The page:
After Bombay, Calcutta is the third most populated city in India with 16 million inhabitants for the total agglomeration. Greater Calcutta covers an area of 1,750 km², comprising 72 cities and about 500 villages; the population of the city itself is "only" 4.5 million.

Compared to Bombay, where there is order even in its traffic jams (rickshaws are forbidden inside the capital of Maharashtra), Calcutta is quite different. In terms of traffic, it obeys the law of the strongest, the same law that generally prevails on the country's roads.

Buses, trams, taxis, cars, hand and motor rickshaws are engaged, from the first light of day, in a knife fight over an acre of asphalt: race or life.

For some, Calcutta is a Dantesque city, for others a sewer city where the dregs of humanity are rotting away, for others it is the City of Joy, as popularized by Dominique Lapierre when he chose the nickname Calcutta as the title of his best-seller published in 1985.

As for us, we prefer to stick to the etymology of the name. Calcutta is a deformation of Kalikata, i.e. the city of Kali, the Goddess of Destruction. A city where everything ends and everything begins again. The city changed its name in 2001 and now Calcutta is officially called Kolkata. A city of extraordinary vitality that the traveller would be well advised to discover after a certain habituation to India.


The city was founded in 1690 by an English merchant, Job Charnock, as he was called, who was then in charge of the East India Company in Hooghly, when it was decided to set up warehouses in three small villages where Armenians and Portuguese also traded: Sutanati, Govindpur and Kalikata.

In 1756, after constant development, the city was besieged by the Mogul of Murshidabad. Most of the British population escaped, but 146 people were detained in a cellar measuring 6 by 5 metres. Twenty-three survived the tragedy, which has since been called the Black Hole. The fort, built in 1696 near B.B.D. (Dalhousie Square), was enlarged and Calcutta became the capital of the British Raj. Economic growth intensified during the 19th century and continued even after the capital was transferred to Delhi in 1911.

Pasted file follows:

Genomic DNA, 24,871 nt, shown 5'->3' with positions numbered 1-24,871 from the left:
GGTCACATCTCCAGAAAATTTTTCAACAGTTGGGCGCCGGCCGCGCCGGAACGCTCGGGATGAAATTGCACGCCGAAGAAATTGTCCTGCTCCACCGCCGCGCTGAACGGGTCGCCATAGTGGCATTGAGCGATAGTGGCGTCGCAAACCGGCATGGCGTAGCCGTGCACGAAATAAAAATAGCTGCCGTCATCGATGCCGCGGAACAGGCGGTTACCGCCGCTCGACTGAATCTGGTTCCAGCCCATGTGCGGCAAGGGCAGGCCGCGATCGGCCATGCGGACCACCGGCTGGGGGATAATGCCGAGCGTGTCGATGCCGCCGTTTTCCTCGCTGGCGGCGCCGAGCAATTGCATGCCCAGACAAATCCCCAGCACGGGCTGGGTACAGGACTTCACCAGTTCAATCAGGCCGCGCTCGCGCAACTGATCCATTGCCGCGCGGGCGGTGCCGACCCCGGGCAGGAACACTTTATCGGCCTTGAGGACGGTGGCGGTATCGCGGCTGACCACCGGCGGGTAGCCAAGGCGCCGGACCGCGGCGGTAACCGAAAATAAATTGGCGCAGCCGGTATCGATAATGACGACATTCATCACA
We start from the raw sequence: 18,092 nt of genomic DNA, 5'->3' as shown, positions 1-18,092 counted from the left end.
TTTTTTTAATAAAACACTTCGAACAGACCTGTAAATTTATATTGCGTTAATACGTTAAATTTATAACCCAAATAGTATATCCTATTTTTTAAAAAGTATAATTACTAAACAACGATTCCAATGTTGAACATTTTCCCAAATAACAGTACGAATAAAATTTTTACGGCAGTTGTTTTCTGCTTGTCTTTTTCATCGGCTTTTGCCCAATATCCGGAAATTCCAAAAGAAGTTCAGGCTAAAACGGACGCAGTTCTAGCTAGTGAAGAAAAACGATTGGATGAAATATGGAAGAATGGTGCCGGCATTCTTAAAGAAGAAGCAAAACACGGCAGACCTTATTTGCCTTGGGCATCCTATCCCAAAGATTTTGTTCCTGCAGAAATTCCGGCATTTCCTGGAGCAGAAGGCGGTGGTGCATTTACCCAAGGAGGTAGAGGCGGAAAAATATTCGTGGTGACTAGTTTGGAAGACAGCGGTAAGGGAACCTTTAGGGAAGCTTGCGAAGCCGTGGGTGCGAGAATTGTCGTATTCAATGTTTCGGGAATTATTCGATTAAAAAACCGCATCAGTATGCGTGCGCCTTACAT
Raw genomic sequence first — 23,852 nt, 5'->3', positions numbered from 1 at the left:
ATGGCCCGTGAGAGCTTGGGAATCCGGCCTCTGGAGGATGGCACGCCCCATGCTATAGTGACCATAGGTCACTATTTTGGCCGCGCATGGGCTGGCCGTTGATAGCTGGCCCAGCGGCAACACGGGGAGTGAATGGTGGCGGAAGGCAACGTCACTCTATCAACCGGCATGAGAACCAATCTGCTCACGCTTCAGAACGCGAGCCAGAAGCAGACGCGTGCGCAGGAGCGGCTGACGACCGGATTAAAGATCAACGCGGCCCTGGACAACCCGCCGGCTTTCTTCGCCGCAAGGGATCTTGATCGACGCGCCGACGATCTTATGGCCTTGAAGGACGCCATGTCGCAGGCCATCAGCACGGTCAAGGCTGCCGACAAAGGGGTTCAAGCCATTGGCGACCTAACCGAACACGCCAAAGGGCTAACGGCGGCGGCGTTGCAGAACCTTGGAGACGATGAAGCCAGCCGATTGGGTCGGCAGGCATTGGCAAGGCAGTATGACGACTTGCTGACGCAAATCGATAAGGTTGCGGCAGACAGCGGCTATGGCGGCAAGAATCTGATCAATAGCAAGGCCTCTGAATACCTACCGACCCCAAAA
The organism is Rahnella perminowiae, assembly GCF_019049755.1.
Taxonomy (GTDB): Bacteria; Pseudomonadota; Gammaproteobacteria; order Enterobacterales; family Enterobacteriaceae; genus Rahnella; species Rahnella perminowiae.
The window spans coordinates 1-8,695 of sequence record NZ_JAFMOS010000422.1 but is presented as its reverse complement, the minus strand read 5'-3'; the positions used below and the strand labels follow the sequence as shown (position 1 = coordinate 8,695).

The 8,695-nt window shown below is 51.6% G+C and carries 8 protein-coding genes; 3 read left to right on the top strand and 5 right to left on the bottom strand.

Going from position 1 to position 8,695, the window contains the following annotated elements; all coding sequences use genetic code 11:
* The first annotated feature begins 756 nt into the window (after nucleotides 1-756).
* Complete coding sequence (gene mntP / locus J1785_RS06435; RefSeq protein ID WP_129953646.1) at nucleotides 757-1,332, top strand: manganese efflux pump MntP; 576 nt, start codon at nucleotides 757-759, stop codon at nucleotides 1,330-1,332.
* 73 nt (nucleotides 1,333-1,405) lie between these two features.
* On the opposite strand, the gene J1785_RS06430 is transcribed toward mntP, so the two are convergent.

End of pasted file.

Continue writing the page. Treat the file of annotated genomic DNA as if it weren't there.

The year 1947 marked a notable change in this expansion: the region, split in two, deprived the jute producers in the depths of Bengal of their trading centre, and vice versa. Although the clashes were less bloody than in the equally torn Punjab, the influx of miserable Hindu refugees helped to change the face of this dynamic city. The creation of Bangladesh in 1971, with its influx of new migrants and uncontrolled demography, further accentuated the imbalance between production and demand. Today, Calcutta still conveys, wrongly, a miserable image that Mother Teresa's humanitarian work and the film City of Joy (1992) have left a lasting impression. But lepers and the dead have not been littering the streets for a long time, and you will come across at most a few animal corpses, as is sometimes the case in India.

This distorted vision of Calcutta particularly annoys its inhabitants, who rightly believe in a vital energy that radiates out from their city. You will undoubtedly be charmed by the colonial district of B.B.D. Bagh, the imposing Victoria Memorial, the bazaars of Rabindra Sarani, or the flower market of Mallick Ghat, under the Howrah Bridge, where it is good to stroll. The city is best known in India for its intellectuals, the most famous of whom is the 1913 Nobel Prize for Literature: Rabindranath Tagore. The people of Kolkata have faith in a better future, as their communist fervour shows. Throughout the year, the Bengalis take to the streets to demonstrate their demands behind banners bearing the effigies of Lenin or Marx. Nice thumbs up to those who say the Indians are overwhelmed by fatalism! In Calcutta, hope is alive and that's good...

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